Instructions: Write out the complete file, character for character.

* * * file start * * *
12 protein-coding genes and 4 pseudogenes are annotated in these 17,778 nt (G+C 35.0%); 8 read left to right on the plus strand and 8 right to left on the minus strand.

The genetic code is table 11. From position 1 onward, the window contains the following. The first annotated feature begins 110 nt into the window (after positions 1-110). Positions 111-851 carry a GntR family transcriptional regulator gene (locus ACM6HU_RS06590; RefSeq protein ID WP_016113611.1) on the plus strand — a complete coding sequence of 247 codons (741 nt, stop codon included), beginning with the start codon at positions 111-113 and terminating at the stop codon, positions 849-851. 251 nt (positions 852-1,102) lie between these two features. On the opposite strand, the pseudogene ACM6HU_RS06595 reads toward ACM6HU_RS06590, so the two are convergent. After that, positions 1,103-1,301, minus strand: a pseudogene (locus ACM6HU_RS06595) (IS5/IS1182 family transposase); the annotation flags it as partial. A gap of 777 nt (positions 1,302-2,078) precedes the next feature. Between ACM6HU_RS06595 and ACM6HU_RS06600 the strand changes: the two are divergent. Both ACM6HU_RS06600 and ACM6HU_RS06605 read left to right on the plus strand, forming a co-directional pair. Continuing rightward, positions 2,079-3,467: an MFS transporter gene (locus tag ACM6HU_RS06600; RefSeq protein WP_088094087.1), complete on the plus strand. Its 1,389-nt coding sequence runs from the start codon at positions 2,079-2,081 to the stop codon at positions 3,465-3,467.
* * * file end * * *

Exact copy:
12 protein-coding genes and 4 pseudogenes are annotated in these 17,778 nt (G+C 35.0%); 8 read left to right on the plus strand and 8 right to left on the minus strand.

The genetic code is table 11. From position 1 onward, the window contains the following. The first annotated feature begins 110 nt into the window (after positions 1-110). Positions 111-851 carry a GntR family transcriptional regulator gene (locus ACM6HU_RS06590; RefSeq protein ID WP_016113611.1) on the plus strand — a complete coding sequence of 247 codons (741 nt, stop codon included), beginning with the start codon at positions 111-113 and terminating at the stop codon, positions 849-851. 251 nt (positions 852-1,102) lie between these two features. On the opposite strand, the pseudogene ACM6HU_RS06595 reads toward ACM6HU_RS06590, so the two are convergent. After that, positions 1,103-1,301, minus strand: a pseudogene (locus ACM6HU_RS06595) (IS5/IS1182 family transposase); the annotation flags it as partial. A gap of 777 nt (positions 1,302-2,078) precedes the next feature. Between ACM6HU_RS06595 and ACM6HU_RS06600 the strand changes: the two are divergent. Both ACM6HU_RS06600 and ACM6HU_RS06605 read left to right on the plus strand, forming a co-directional pair. Continuing rightward, positions 2,079-3,467: an MFS transporter gene (locus tag ACM6HU_RS06600; RefSeq protein WP_088094087.1), complete on the plus strand. Its 1,389-nt coding sequence runs from the start codon at positions 2,079-2,081 to the stop codon at positions 3,465-3,467.